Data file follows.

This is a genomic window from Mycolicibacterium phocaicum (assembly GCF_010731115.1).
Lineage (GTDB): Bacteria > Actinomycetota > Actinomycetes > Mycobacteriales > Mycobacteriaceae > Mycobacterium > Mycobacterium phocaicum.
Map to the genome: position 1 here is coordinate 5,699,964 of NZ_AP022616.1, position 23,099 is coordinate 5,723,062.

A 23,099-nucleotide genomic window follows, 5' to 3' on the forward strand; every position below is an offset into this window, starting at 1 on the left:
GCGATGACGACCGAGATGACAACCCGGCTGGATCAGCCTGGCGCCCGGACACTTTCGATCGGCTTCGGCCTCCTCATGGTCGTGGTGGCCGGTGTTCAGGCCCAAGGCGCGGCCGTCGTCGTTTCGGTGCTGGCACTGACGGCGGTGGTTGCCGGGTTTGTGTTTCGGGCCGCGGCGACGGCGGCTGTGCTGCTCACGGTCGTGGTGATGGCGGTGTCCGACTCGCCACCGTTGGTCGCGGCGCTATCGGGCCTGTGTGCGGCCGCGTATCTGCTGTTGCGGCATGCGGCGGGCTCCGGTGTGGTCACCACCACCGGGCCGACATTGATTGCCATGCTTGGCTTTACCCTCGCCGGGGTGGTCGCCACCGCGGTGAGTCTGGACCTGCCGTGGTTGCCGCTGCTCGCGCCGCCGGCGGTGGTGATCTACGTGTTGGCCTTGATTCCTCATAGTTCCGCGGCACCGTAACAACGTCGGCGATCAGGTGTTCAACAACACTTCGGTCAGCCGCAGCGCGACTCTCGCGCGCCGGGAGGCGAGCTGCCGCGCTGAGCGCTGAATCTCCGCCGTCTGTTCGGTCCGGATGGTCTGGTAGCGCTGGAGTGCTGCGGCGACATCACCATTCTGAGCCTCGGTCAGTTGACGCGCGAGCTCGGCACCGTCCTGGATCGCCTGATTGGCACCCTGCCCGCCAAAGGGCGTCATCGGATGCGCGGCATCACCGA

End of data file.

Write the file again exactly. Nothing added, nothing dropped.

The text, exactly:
This is a genomic window from Mycolicibacterium phocaicum (assembly GCF_010731115.1).
Lineage (GTDB): Bacteria > Actinomycetota > Actinomycetes > Mycobacteriales > Mycobacteriaceae > Mycobacterium > Mycobacterium phocaicum.
Map to the genome: position 1 here is coordinate 5,699,964 of NZ_AP022616.1, position 23,099 is coordinate 5,723,062.

A 23,099-nucleotide genomic window follows, 5' to 3' on the forward strand; every position below is an offset into this window, starting at 1 on the left:
GCGATGACGACCGAGATGACAACCCGGCTGGATCAGCCTGGCGCCCGGACACTTTCGATCGGCTTCGGCCTCCTCATGGTCGTGGTGGCCGGTGTTCAGGCCCAAGGCGCGGCCGTCGTCGTTTCGGTGCTGGCACTGACGGCGGTGGTTGCCGGGTTTGTGTTTCGGGCCGCGGCGACGGCGGCTGTGCTGCTCACGGTCGTGGTGATGGCGGTGTCCGACTCGCCACCGTTGGTCGCGGCGCTATCGGGCCTGTGTGCGGCCGCGTATCTGCTGTTGCGGCATGCGGCGGGCTCCGGTGTGGTCACCACCACCGGGCCGACATTGATTGCCATGCTTGGCTTTACCCTCGCCGGGGTGGTCGCCACCGCGGTGAGTCTGGACCTGCCGTGGTTGCCGCTGCTCGCGCCGCCGGCGGTGGTGATCTACGTGTTGGCCTTGATTCCTCATAGTTCCGCGGCACCGTAACAACGTCGGCGATCAGGTGTTCAACAACACTTCGGTCAGCCGCAGCGCGACTCTCGCGCGCCGGGAGGCGAGCTGCCGCGCTGAGCGCTGAATCTCCGCCGTCTGTTCGGTCCGGATGGTCTGGTAGCGCTGGAGTGCTGCGGCGACATCACCATTCTGAGCCTCGGTCAGTTGACGCGCGAGCTCGGCACCGTCCTGGATCGCCTGATTGGCACCCTGCCCGCCAAAGGGCGTCATCGGATGCGCGGCATCACCGA